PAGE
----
Originally Posted by Man Eating Duck
For what it's worth, I make my livelihood working at an academic publishing house, producing books, and have done so since Jan. -99. No-one in the thread is arguing that copying copyrighted books for free is OK. In our case, university students are poor, and will go a long way in order to not pay money, and yes, some of them will steal our textbooks from the bookstore. Many more will spend hours scanning and printing textbooks, or distributing digital files among their classmates. The reason why I have a problem with your copying=theft statement is that it's incorrect and misleading: ... the U.S. Supreme Court has ruled that infringement does not easily equate with theft
. Seriously, read that.
Semantics are actually important, words have meanings. "Theft" is a loaded term, originally introduced by big content in order to elicit an emotional responce. Theft is a term "everyone" is familiar with, infringement is not. If you call it theft and John Doe feels that you're spouting nonsense, you have a problem. No, it's not OK. No, it's not theft. In a lot of cases it's more serious, according to law, than simple theft. In most people's opinion it's not equal to theft.
That last point is important, because you muddle the point seriously when you scream (yes, you used some capitals there...) theft. The points you raise are serious, but you actually damage our case when you deliberately misuse terms. People need to learn that infringing by copying books is bad (which they might not think too much about), not that it's theft (which they rightly feel it isn't, even the USSC, for instance, hasn't changed its stance on this).
If you want to argue this further I suggest that you start a new thread in an appropriate forum (General Discussion, maybe?). Feel free to drop me a PM if you do.
Now, let's give this a rest here and let the original poster have his thread back in case he wondered more about feasible ways of adding DRM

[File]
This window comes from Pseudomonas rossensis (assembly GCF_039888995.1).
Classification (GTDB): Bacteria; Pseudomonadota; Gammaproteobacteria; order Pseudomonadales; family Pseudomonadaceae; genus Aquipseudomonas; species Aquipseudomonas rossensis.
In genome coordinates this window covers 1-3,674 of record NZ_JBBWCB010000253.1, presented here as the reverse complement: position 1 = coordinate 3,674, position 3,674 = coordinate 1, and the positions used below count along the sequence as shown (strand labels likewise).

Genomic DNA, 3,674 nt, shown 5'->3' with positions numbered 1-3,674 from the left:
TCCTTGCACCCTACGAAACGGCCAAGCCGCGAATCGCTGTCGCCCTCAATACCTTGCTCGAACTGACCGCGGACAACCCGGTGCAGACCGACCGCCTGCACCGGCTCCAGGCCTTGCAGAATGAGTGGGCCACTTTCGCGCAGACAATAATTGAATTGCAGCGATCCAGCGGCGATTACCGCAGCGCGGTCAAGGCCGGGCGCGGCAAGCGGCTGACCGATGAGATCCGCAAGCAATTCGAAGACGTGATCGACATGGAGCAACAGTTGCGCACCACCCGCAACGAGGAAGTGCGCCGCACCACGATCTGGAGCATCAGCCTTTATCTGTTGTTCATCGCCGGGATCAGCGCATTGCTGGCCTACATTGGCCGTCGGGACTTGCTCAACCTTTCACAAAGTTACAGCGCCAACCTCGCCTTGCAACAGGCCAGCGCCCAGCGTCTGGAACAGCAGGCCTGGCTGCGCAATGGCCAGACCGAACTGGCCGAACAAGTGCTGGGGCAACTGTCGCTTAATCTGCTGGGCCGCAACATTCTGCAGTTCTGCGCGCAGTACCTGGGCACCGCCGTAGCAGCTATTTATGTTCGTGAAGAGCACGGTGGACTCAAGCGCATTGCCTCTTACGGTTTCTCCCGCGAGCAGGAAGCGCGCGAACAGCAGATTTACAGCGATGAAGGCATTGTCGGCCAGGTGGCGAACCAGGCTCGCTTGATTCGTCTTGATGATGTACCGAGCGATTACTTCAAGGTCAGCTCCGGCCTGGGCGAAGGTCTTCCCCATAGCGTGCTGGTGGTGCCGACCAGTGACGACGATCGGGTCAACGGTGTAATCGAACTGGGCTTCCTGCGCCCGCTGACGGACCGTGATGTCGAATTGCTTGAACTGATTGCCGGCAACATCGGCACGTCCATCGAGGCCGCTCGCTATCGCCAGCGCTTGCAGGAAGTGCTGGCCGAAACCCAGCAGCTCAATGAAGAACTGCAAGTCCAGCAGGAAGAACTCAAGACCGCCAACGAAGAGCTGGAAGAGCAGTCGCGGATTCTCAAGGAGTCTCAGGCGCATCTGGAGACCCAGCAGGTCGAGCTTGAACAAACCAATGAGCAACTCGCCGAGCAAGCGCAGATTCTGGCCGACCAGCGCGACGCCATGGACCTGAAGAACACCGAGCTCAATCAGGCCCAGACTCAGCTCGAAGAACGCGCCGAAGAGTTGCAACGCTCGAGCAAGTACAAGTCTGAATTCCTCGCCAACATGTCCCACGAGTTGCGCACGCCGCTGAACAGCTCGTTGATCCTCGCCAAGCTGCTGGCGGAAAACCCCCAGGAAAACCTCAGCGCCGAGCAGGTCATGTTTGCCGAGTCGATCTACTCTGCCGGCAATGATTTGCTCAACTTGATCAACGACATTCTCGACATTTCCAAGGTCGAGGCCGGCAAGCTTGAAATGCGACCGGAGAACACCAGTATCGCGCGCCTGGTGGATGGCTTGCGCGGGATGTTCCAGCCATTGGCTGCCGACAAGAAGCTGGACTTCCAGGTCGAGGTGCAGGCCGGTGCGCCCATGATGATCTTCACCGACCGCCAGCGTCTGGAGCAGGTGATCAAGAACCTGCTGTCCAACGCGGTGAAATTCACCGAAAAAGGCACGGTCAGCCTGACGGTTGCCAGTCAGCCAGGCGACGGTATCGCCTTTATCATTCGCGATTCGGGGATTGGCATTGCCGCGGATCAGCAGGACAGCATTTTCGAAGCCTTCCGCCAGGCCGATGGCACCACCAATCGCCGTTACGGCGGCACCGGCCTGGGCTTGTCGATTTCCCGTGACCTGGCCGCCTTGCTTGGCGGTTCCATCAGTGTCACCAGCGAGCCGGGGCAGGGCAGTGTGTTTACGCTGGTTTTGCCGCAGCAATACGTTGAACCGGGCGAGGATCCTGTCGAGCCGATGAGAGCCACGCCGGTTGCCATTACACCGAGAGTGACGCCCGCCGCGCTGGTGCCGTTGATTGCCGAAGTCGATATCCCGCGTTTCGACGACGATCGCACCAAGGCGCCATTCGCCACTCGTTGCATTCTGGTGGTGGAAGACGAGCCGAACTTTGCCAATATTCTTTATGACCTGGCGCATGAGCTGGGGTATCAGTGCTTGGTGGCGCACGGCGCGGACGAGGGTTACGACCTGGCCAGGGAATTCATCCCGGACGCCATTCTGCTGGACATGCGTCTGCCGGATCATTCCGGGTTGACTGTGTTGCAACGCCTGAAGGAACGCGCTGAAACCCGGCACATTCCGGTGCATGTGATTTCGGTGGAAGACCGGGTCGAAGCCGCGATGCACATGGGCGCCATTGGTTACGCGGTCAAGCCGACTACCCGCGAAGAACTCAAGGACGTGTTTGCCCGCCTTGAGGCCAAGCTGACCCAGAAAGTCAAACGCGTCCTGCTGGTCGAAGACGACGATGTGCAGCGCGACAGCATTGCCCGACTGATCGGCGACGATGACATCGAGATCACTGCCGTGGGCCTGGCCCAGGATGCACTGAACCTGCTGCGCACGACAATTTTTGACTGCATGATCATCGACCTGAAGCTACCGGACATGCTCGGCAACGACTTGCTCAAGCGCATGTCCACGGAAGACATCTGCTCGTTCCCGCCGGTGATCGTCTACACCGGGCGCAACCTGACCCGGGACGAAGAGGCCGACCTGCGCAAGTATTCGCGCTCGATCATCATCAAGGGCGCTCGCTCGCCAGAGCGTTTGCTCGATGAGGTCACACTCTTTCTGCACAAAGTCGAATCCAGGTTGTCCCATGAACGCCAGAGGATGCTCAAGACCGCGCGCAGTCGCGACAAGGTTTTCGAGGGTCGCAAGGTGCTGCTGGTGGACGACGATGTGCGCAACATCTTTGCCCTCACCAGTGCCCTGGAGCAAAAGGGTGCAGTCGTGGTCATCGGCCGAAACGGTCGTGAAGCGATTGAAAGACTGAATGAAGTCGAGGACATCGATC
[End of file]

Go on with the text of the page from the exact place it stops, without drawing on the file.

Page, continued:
I don't disagree that Semantics are important. I don't disagree that "screaming" muddies the argument--but I do get very, very sick and tired of the semantic distinction that 'copyright infringement' is somehow significantly different than theft. And, yes, thank you, I've read the SC Case, and pretty much all the other relevant cases on the issue, back to the earliest. My entire point was: a) the DWA statistics are not, as more-than-implied, grossly overstated, unless the "pirates" and casual (what, infringers?) deliberately overstated how much they're infringing, and b) "copyright infringement" is, from my perspective, no different than "breach of contract." Both things sound like "Not Theft
." My explanation was to demonstrate that one may call it anything you like: but the end result is still that money my company rightfully earned was removed from my pocket. Now, to me, it's bloody hair-splitting to limit the "theft" part to someone physically dipping their hand in my pocket AFTER I've put the money there versus simply not paying me in the first place. The end result is precisely the same
, and continuing to use decriminalized terms simply makes it more acceptable than it already is. Using the terms of "pirate" and (yes, legally-acceptable) "copyright infringement" is, to my mind, nothing more than a form of misdirection and verbal prestidigitation. In this matter, as in few others, the Court has made the use of proper semantics MORE muddying, not less.
And, FWIW, @cybmole did say: "PS I maybe need some mental re-programming, but 50 years of reading books for free, via public libraries, makes it hard to grasp that e-books should be paid for
, especially as they are now also slowly making their way into libraries worldwide. " (underline
emphasis added), which I think clearly imputed a discussion about whether or not copyrighted books should
be paid for.
In my opinion, I'm not "deliberately misusing terms." I'm trying to get people to actually think
about what a casual term like "copyright infringement" means, when it applies to real live people, with real live incomes and real live consequences. I think my own business is a perfect parallel; legally, nobody "stole" from me, under any definition in any statute. Just like "copyright infringement" isn't theft
under the law, but has precisely the same consequence and outcome, to the person being stolen FROM. I don't see what's wrong with trying to draw an illustrative parallel, when I rather explicitly stated
that that was precisely what I was doing. I wouldn't insult the members of MR by thinking that they actually misunderstood what I said.
Done now. I have ZERO interest in discussing this further, as the problem is never going to be resolved, or even agreed upon, particularly here.